Multiple sclerosis (MS) is a disease process that varies from one pregnant woman to another. Some women give birth and breastfeed as desired without relapse while other women relapse just days after giving birth. Previous research studies proposed a link between MD relapse and breastfeeding. These studies suggested women who breastfed babies after birth were less likely to relapse. According to new research published in Neurology, previous studies may be wrong. 

MS medications are not approved for use during breastfeeding. Researchers at the University of Florence (in Italy) suggest that new research information does not support the claims that breastfeeding supports MS relapse. Patients with active MS should not try to breastfeed after birth in an attempt to maintain a relapse. If the risk factors for a relapse all point to problems after birth, alternative feeding methods should be practiced so women can be treated with MS drugs without threatening the life of the newborn. 

The study involved nearly 300 women through 302 pregnancies. All pregnancies ended with full-term births. After delivery, information on study participants was collected for 12 months. About 35-percent of the women in the study chose to breastfeed for two months or more. The remaining 65-percent chose not to breastfeed or breastfed for less than two months. During the follow-up time, nearly 40-percent of women suffered an MS relapse and about 7-percent suffered two relapses or more.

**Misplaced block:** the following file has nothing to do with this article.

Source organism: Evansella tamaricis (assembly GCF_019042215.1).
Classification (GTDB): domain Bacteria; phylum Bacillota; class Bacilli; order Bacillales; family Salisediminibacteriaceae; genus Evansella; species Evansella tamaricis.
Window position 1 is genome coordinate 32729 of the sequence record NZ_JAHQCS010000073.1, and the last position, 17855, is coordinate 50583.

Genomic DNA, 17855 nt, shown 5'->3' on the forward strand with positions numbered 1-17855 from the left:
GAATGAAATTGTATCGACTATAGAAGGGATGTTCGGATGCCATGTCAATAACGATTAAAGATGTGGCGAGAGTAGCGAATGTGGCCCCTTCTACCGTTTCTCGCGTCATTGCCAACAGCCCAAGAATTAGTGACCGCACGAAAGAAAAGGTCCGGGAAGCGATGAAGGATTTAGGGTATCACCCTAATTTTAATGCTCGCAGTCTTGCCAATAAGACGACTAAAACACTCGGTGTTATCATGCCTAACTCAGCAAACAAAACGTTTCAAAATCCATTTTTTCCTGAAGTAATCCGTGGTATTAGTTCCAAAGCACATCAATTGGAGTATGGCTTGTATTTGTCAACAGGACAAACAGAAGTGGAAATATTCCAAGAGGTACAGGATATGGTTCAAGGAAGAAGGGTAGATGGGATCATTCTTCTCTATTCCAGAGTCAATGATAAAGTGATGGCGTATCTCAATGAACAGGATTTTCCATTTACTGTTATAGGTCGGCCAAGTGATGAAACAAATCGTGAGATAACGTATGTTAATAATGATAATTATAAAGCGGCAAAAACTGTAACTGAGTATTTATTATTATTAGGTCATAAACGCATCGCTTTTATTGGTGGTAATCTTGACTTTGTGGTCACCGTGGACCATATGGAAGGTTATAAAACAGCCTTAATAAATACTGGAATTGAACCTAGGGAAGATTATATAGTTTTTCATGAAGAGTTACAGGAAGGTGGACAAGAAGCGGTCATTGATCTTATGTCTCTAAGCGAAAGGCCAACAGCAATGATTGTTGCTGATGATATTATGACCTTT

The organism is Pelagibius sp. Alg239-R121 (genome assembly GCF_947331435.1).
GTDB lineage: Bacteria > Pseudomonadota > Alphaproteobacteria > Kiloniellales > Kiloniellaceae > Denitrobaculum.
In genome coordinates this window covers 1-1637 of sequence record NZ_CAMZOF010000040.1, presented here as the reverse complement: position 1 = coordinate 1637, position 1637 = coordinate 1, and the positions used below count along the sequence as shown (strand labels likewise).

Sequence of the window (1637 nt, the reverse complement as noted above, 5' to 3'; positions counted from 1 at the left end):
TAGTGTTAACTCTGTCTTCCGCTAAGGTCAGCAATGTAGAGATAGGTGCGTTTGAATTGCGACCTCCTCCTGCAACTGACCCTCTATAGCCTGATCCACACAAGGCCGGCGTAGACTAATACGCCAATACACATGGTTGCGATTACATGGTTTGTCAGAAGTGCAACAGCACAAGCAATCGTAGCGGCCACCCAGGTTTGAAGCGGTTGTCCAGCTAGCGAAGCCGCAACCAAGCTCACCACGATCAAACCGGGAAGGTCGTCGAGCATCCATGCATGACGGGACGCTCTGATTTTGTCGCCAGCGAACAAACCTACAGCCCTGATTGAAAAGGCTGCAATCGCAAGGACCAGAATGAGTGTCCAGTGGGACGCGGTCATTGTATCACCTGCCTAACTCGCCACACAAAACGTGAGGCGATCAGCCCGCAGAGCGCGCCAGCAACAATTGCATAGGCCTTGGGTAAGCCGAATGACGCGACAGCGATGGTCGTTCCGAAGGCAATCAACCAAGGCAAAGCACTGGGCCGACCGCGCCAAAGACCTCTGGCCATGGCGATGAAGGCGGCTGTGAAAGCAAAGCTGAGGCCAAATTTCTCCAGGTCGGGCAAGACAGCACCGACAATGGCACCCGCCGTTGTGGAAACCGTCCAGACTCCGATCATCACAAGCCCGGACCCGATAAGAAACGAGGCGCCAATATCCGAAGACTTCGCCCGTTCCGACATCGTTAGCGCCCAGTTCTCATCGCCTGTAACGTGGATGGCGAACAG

Several factors were taken into consideration before the study results were finalized. The number of relapses before pregnancy and during pregnancy, the age of the pregnant woman and how long the women had suffered from MS were all factored. After taking these factors into consideration, researchers found that breastfeeding does not protect against MS relapse. 

It is important to note that women suffering from MS relapse in the 12 months before becoming pregnant were more likely to suffer a relapse after birth. Researchers also noted that the frequency and severity of relapses could affect a woman's choice to breastfeed. 

Researchers involved in the study suggested steroid treatment after birth may reduce the risk of MS relapse, but this treatment was not a part of the current study. 

Source: MS Study Group of the Italian Neurological Society. American Academy of Neurology. 8 July, 2011.

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